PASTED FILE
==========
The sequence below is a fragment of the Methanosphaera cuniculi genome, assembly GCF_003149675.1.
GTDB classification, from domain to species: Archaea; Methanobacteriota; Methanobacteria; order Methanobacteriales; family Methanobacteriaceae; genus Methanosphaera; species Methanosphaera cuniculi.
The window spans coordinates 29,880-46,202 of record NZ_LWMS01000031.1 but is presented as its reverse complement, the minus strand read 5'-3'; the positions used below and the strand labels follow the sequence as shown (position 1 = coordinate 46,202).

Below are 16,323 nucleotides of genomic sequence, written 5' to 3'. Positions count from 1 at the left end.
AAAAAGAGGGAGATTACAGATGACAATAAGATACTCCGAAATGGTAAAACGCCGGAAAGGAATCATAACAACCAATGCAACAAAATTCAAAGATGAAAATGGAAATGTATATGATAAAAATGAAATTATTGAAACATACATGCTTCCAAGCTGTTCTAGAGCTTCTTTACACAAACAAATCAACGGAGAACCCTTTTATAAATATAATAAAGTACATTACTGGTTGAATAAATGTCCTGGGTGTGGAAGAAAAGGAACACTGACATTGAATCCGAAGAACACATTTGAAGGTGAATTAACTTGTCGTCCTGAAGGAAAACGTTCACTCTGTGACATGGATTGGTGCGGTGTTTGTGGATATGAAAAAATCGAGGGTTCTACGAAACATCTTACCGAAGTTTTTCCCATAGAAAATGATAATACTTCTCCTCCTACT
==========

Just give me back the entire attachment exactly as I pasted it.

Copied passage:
The sequence below is a fragment of the Methanosphaera cuniculi genome, assembly GCF_003149675.1.
GTDB classification, from domain to species: Archaea; Methanobacteriota; Methanobacteria; order Methanobacteriales; family Methanobacteriaceae; genus Methanosphaera; species Methanosphaera cuniculi.
The window spans coordinates 29,880-46,202 of record NZ_LWMS01000031.1 but is presented as its reverse complement, the minus strand read 5'-3'; the positions used below and the strand labels follow the sequence as shown (position 1 = coordinate 46,202).

Below are 16,323 nucleotides of genomic sequence, written 5' to 3'. Positions count from 1 at the left end.
AAAAAGAGGGAGATTACAGATGACAATAAGATACTCCGAAATGGTAAAACGCCGGAAAGGAATCATAACAACCAATGCAACAAAATTCAAAGATGAAAATGGAAATGTATATGATAAAAATGAAATTATTGAAACATACATGCTTCCAAGCTGTTCTAGAGCTTCTTTACACAAACAAATCAACGGAGAACCCTTTTATAAATATAATAAAGTACATTACTGGTTGAATAAATGTCCTGGGTGTGGAAGAAAAGGAACACTGACATTGAATCCGAAGAACACATTTGAAGGTGAATTAACTTGTCGTCCTGAAGGAAAACGTTCACTCTGTGACATGGATTGGTGCGGTGTTTGTGGATATGAAAAAATCGAGGGTTCTACGAAACATCTTACCGAAGTTTTTCCCATAGAAAATGATAATACTTCTCCTCCTACT